“I really liked knowing who the people were, listening to their stories, and helping them achieve their mission,” she said. “For me, my greatest joy is having an impact like that.”
In telling Cary’s story, Lindsey said it was the smaller stories and covering what’s happening on a grassroots level that set the company apart from others. She particularly enjoyed providing coverage of local government meetings and presenting what happened in a way that was without a pointed perspective.
For Hal, the best parts had to do with the functionality of CaryCitizen.
He enjoyed giving people the chance to express themselves and enjoyed the fulfillment that came from being in the know with his community and providing that to others for free.
Exiting into Retirement
The decision to end CaryCitizen’s publishing was announced earlier this month. Both Hal and Lindsey, as they turn 64 and 62, have their eyes set on new goals for their professional and artistic pursuits as they transition into their retirements.
“I’m really going to try to lean into things that have given me a lot of joy and do them more,” said Lindsey. “Hal wants to do more with his music and I want to do more with my art. There’s no time like the present and I really think COVID made us think like that.”
As Lindsey continues to create and sell her fine art, she will also continue to volunteer, serve on 3 non-profit boards and run some of the best festivals in Cary, including Fest in the West and the Farmer’s Fall Festival.
As for Hal, he said, “I’ll be making more music and making some films and living the good life here in Cary.”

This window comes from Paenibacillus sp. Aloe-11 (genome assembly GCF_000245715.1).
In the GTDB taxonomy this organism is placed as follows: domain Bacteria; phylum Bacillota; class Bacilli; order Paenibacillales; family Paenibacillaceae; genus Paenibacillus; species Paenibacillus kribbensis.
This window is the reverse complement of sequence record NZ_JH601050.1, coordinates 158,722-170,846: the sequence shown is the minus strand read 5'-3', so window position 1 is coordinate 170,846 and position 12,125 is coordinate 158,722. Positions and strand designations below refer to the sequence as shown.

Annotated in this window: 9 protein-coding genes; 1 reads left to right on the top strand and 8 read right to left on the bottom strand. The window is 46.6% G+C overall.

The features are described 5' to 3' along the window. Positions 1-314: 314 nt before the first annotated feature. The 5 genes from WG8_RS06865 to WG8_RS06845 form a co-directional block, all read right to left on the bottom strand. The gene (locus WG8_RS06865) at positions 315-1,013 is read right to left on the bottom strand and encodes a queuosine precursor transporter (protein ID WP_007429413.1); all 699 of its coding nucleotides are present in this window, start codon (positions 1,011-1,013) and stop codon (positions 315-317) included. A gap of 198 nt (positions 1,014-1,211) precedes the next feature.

As the reality of CaryCitizen’s last few days set in this week, Hal and Lindsey were also asked about what they wish to say to their readers and what they hope CaryCitizen has meant to those people. Here’s what they had to say.
“When you start something like this, you never know what it’s going to be but I think the support from the community was really one of my favorite things about CaryCitizen,” said Lindsey. “I hope that our legacy would be one of bringing the community together.”
Lindsey also shared her appreciation for those who contributed to the 2020 GoFundMe campaign.
“That really meant a lot to us that people believed in us enough to do that,” she added.
Being in the publisher’s chair, Hal shared his hope that CaryCitizen proved the importance of hyperlocal news.
“It’s important for both readers and advertisers, too. The regional media doesn’t offer much opportunity to those who want to only advertise in Cary,” he said. Sustainability was a big point of his as well as not many free news sources can stay in business for over a decade. Thanks to lots of hard work and many interested readers, CaryCitizen stood the test of time. To all readers, Hal shared these sentiments:
Thank you for reading.
Thank you for contributing.
Thank you for spreading the word.
Thank you for being part of the CaryCitizen community.
Story by Ashley Kairis. Photos courtesy of Hal Goodtree and Lindsey Chester.